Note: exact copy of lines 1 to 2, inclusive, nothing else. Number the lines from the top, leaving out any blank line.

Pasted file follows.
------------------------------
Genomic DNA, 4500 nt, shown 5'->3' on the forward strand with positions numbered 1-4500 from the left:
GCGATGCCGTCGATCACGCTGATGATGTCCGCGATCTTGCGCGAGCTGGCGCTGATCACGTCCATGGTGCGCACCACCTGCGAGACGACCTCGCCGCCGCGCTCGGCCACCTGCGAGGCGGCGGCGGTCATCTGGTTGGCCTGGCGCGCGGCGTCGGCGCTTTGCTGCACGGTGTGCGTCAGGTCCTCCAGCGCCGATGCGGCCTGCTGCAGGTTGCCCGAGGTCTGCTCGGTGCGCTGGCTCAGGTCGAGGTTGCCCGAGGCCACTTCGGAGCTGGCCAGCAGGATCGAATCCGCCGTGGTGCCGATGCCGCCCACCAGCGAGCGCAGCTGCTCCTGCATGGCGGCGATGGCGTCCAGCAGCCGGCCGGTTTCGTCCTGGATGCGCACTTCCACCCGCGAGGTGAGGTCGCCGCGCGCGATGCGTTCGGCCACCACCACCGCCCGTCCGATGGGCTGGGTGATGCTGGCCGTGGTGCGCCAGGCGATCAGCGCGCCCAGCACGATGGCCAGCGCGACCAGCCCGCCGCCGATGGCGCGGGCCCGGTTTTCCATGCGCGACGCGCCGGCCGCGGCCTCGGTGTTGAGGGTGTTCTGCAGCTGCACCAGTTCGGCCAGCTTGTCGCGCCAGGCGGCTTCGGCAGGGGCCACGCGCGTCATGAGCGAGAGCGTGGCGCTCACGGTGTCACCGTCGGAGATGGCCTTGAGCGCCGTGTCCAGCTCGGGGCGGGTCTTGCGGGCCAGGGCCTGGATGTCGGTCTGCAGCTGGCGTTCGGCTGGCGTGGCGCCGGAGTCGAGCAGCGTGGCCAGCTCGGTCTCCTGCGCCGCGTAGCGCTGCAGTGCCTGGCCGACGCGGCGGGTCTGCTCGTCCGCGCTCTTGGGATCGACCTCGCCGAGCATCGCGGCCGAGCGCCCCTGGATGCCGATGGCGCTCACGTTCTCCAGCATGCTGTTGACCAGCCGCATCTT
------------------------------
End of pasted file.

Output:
Genomic DNA, 4500 nt, shown 5'->3' on the forward strand with positions numbered 1-4500 from the left:
GCGATGCCGTCGATCACGCTGATGATGTCCGCGATCTTGCGCGAGCTGGCGCTGATCACGTCCATGGTGCGCACCACCTGCGAGACGACCTCGCCGCCGCGCTCGGCCACCTGCGAGGCGGCGGCGGTCATCTGGTTGGCCTGGCGCGCGGCGTCGGCGCTTTGCTGCACGGTGTGCGTCAGGTCCTCCAGCGCCGATGCGGCCTGCTGCAGGTTGCCCGAGGTCTGCTCGGTGCGCTGGCTCAGGTCGAGGTTGCCCGAGGCCACTTCGGAGCTGGCCAGCAGGATCGAATCCGCCGTGGTGCCGATGCCGCCCACCAGCGAGCGCAGCTGCTCCTGCATGGCGGCGATGGCGTCCAGCAGCCGGCCGGTTTCGTCCTGGATGCGCACTTCCACCCGCGAGGTGAGGTCGCCGCGCGCGATGCGTTCGGCCACCACCACCGCCCGTCCGATGGGCTGGGTGATGCTGGCCGTGGTGCGCCAGGCGATCAGCGCGCCCAGCACGATGGCCAGCGCGACCAGCCCGCCGCCGATGGCGCGGGCCCGGTTTTCCATGCGCGACGCGCCGGCCGCGGCCTCGGTGTTGAGGGTGTTCTGCAGCTGCACCAGTTCGGCCAGCTTGTCGCGCCAGGCGGCTTCGGCAGGGGCCACGCGCGTCATGAGCGAGAGCGTGGCGCTCACGGTGTCACCGTCGGAGATGGCCTTGAGCGCCGTGTCCAGCTCGGGGCGGGTCTTGCGGGCCAGGGCCTGGATGTCGGTCTGCAGCTGGCGTTCGGCTGGCGTGGCGCCGGAGTCGAGCAGCGTGGCCAGCTCGGTCTCCTGCGCCGCGTAGCGCTGCAGTGCCTGGCCGACGCGGCGGGTCTGCTCGTCCGCGCTCTTGGGATCGACCTCGCCGAGCATCGCGGCCGAGCGCCCCTGGATGCCGATGGCGCTCACGTTCTCCAGCATGCTGTTGACCAGCCGCATCTT